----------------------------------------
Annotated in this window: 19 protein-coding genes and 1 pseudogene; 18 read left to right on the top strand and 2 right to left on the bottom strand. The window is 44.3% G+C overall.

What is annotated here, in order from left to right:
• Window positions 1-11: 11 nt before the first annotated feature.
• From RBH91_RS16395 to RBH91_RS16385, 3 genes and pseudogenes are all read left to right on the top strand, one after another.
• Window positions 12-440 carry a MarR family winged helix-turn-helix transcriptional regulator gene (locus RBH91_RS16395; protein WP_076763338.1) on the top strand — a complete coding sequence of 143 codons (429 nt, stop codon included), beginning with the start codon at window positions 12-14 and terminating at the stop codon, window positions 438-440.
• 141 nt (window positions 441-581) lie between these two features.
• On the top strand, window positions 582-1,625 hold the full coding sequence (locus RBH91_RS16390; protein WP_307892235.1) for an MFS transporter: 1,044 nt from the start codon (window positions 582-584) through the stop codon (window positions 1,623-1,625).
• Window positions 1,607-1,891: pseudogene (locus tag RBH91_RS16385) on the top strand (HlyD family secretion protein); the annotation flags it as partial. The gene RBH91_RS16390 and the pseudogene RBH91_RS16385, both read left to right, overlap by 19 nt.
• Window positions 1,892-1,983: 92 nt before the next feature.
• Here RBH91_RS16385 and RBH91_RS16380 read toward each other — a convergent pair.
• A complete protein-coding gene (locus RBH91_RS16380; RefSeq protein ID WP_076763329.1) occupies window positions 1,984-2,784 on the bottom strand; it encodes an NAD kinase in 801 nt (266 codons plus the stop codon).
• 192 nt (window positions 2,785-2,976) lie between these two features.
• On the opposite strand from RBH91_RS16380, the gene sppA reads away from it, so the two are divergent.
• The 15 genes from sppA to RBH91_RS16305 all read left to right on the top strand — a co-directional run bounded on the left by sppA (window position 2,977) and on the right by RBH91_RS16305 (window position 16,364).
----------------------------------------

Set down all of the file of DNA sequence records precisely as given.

Annotated in this window: 19 protein-coding genes and 1 pseudogene; 18 read left to right on the top strand and 2 right to left on the bottom strand. The window is 44.3% G+C overall.

What is annotated here, in order from left to right:
• Window positions 1-11: 11 nt before the first annotated feature.
• From RBH91_RS16395 to RBH91_RS16385, 3 genes and pseudogenes are all read left to right on the top strand, one after another.
• Window positions 12-440 carry a MarR family winged helix-turn-helix transcriptional regulator gene (locus RBH91_RS16395; protein WP_076763338.1) on the top strand — a complete coding sequence of 143 codons (429 nt, stop codon included), beginning with the start codon at window positions 12-14 and terminating at the stop codon, window positions 438-440.
• 141 nt (window positions 441-581) lie between these two features.
• On the top strand, window positions 582-1,625 hold the full coding sequence (locus RBH91_RS16390; protein WP_307892235.1) for an MFS transporter: 1,044 nt from the start codon (window positions 582-584) through the stop codon (window positions 1,623-1,625).
• Window positions 1,607-1,891: pseudogene (locus tag RBH91_RS16385) on the top strand (HlyD family secretion protein); the annotation flags it as partial. The gene RBH91_RS16390 and the pseudogene RBH91_RS16385, both read left to right, overlap by 19 nt.
• Window positions 1,892-1,983: 92 nt before the next feature.
• Here RBH91_RS16385 and RBH91_RS16380 read toward each other — a convergent pair.
• A complete protein-coding gene (locus RBH91_RS16380; RefSeq protein ID WP_076763329.1) occupies window positions 1,984-2,784 on the bottom strand; it encodes an NAD kinase in 801 nt (266 codons plus the stop codon).
• 192 nt (window positions 2,785-2,976) lie between these two features.
• On the opposite strand from RBH91_RS16380, the gene sppA reads away from it, so the two are divergent.
• The 15 genes from sppA to RBH91_RS16305 all read left to right on the top strand — a co-directional run bounded on the left by sppA (window position 2,977) and on the right by RBH91_RS16305 (window position 16,364).